New Clothes

New Clothes

The custom of wearing new clothes on Easter Sunday dates back to ancient times. Most commentators trace it back at least as far as the fourth century, when Easter became the most popular time of year for baptisms. The ritual of baptism introduces new members to full participation in the Christian faith. In ancient times candidates for baptism were expected to disrobe before undergoing the required immersion in water. Afterwards they put on new, white robes as a sign of their change in status. They wore these robes in church during the following week.

By the start of the Middle Ages, the custom of the Easter baptism was already fading. Yet the association of Easter with newness, and renewal, remained. It may have been strengthened by the fact that Easter falls during the spring season, the time when both plants and animals bring forth new life. Moreover the Easter festival itself celebrates the renewal of life in the face of death (see also Resurrection). Finally, in medieval times, some European countries observed New Year's Day on March 25 (see also Annunciation; Spring Equinox). Folklorists suspect that all these associations between Easter and newness encouraged the custom of wearing new clothes at Easter time.

Wearing new clothes at Easter eventually came to be seen not only as a religious custom and symbol, but also as a means of insuring good luck. An old Irish saying advises, "For Christmas, food and drink; for Easter, new clothes." Poor Robin's Almanac once warned, "At Easter let your clothes be new, or else be sure you will it rue." In Ireland some children wore crosses made of ribbons on their right arms, perhaps serving as a substitute for those who could not afford new garments. Italian folk custom dictated that if a man sent a woman a new pair of gloves for Easter it signified his desire to marry her. If the woman wore the gloves it signaled her intention to accept such an offer. An American superstition counseled that wearing three new items of clothing on Easter Sunday would attract good luck for the rest of the year.

In past times central Europeans not only showed off their finery in church, but also strolled about town and even into the countryside afterwards. Similar outings on Easter Monday, called Emmaus walks, may have inspired the American Easter parade.

Further Reading

Myers, Robert J. Celebrations: The Complete Book of American Holidays. Garden City, NY: Doubleday and Company, 1972. Schmidt, Leigh Eric. Consumer Rites. Princeton, NJ: Princeton University Press, 1995. Weiser, Francis X. The Easter Book. New York: Harcourt, Brace and Company, 1954.
References in classic literature ?
Many years ago there lived an Emperor who was so fond of new clothes that he spent all his money on them in order to be beautifully dressed.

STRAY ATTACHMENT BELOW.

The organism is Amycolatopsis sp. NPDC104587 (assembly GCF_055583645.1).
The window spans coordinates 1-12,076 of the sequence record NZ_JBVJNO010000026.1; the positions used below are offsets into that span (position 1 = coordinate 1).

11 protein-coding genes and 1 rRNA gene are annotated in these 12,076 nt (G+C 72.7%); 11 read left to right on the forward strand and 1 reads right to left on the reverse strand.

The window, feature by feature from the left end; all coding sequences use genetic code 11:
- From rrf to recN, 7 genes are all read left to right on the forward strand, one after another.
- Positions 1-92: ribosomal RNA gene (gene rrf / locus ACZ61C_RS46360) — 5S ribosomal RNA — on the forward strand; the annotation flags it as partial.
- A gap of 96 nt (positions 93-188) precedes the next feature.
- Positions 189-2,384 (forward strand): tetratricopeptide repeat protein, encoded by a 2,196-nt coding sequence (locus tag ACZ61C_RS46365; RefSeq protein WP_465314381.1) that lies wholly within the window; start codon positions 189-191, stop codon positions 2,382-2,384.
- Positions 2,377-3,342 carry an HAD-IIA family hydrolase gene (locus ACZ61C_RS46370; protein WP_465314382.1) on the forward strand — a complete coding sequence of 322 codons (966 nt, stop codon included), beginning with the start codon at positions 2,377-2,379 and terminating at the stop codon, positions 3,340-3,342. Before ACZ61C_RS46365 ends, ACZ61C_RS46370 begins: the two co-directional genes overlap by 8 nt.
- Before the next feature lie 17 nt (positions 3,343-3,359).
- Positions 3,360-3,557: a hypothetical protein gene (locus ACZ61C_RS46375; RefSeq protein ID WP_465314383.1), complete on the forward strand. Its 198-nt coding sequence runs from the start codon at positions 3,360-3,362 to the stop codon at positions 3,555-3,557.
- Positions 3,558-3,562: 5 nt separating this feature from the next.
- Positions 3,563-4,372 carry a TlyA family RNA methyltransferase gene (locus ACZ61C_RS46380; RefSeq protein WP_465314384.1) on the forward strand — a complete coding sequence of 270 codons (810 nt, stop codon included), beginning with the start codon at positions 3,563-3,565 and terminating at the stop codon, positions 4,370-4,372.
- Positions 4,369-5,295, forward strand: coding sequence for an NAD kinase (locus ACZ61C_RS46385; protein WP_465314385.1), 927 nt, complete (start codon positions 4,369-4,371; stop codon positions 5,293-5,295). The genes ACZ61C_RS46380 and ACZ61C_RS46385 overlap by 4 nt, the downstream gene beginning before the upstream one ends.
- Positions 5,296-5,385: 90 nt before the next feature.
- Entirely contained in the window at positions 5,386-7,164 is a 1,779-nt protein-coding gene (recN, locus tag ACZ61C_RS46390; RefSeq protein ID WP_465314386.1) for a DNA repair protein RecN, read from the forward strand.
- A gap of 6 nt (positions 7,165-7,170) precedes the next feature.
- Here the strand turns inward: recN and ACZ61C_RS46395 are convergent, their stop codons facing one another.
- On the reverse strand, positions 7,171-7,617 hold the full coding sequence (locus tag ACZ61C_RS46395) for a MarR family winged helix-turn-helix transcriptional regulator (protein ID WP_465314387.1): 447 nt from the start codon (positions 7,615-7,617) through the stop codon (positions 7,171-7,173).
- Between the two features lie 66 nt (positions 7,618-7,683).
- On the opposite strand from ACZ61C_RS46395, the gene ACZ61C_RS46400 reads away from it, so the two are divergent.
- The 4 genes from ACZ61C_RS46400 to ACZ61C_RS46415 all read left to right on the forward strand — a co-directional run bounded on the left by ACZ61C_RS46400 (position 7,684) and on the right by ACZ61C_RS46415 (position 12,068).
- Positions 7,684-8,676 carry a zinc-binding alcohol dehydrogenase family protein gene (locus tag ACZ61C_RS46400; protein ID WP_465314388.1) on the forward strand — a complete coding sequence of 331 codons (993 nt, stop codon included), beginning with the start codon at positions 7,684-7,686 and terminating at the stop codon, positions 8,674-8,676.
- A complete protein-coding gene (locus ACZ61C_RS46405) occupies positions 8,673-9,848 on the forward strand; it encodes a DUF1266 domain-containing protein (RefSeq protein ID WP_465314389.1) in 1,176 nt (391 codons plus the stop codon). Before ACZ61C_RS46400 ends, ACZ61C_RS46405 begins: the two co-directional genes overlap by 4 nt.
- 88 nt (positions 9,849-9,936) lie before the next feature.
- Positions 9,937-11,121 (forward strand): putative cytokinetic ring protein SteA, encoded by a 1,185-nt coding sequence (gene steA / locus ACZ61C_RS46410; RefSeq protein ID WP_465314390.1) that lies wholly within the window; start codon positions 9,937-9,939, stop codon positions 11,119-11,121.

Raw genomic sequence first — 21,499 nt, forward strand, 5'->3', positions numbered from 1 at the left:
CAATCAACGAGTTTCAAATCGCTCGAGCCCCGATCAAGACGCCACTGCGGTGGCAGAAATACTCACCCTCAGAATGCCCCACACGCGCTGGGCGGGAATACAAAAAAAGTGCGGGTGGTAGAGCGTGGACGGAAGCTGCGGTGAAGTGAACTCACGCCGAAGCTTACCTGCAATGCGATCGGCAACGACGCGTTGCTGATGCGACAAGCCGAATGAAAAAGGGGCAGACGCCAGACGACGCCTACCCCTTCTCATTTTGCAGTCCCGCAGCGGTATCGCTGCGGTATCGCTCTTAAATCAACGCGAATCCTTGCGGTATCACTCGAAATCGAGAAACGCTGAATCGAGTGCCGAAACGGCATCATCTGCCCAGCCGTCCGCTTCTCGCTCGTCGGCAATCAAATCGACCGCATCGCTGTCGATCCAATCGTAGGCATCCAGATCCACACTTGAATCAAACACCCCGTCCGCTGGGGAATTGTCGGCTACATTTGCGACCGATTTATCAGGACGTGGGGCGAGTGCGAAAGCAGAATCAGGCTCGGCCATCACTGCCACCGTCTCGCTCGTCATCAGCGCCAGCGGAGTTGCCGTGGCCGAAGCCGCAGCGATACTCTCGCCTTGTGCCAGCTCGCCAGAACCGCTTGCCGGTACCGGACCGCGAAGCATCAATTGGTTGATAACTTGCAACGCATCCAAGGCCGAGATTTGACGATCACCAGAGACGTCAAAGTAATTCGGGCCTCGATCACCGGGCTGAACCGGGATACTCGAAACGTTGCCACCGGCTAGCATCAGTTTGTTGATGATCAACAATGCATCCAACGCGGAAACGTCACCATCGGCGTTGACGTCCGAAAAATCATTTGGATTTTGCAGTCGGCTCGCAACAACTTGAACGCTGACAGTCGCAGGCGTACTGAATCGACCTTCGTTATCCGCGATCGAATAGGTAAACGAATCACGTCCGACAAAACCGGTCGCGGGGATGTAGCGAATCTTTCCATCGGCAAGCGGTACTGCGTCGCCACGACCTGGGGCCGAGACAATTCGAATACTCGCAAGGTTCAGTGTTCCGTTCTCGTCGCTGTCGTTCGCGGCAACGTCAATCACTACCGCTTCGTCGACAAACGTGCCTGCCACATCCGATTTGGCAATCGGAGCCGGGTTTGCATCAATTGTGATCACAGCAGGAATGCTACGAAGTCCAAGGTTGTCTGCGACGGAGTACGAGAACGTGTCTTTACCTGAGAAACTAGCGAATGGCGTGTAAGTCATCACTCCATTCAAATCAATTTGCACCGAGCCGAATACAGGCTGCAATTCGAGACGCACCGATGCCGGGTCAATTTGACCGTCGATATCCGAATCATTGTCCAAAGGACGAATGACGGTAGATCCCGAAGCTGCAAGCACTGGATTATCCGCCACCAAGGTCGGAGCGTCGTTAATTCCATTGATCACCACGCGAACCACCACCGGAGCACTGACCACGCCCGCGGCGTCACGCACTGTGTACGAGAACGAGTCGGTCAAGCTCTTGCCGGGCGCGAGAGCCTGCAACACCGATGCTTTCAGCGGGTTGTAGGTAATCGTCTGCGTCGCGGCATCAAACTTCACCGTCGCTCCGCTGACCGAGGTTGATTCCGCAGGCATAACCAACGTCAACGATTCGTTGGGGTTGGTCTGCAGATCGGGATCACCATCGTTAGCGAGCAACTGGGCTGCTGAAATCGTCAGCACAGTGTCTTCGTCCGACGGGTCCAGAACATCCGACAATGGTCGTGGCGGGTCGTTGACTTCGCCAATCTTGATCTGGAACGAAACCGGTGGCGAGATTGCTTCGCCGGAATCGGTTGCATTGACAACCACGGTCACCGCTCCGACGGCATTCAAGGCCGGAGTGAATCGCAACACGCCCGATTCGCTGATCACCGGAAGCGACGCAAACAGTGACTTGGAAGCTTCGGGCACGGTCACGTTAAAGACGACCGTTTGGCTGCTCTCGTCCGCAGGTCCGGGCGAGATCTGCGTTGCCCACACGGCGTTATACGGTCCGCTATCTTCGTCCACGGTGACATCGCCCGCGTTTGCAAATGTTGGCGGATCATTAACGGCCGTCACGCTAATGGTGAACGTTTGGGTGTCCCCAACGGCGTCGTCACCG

Many years ago, there was an Emperor, who was so excessively fond of new clothes, that he spent all his money in dress.
During this prostration of mind and strength, the purse of the Comte de Guiche was getting full again, and when once filled, overflowed into that of De Manicamp, who bought new clothes, dressed himself again, and recommenced the same life he had followed before.
"Rebecca'll have some new clothes now," said Delia, "and the land knows she needs 'em.
However, the widow made a pretty fair show of astonishment, and heaped so many com- pliments and so much gratitude upon Huck that he almost forgot the nearly intolerable discomfort of his new clothes in the entirely intolerable discomfort of being set up as a target for everybody's gaze and everybody's laudations.
Thomson, and he with me on my new clothes and my estate, you could feel very well that we were nearer tears than laughter.
Concerning the new clothes, the simple couple were like children; they were up and down, all night, to see if it wasn't nearly daylight, so that they could put them on, and they were into them at last as much as an hour before dawn was due.
He begins to be very ragged, and I hope I shall be pardoned if I equip him with new clothes and frocks." Or again:- - "The brats, my girls, stand on each side of the table, and Molly says what I am writing now is about her new coat.
"Or throw ourselves into those new clothes, so as to be ready," added the younger Kearney, looking down at his ragged trousers.
I say, beware of all enterprises that require new clothes, and not rather a new wearer of clothes.
She put me in them new clothes again, and I couldn't do nothing but sweat and sweat, and feel all cramped up.
"He's still shaggy, all right," remarked Button-Bright; and Ozma nodded brightly because she had meant the shaggy man to remain shaggy when she provided his new clothes for him.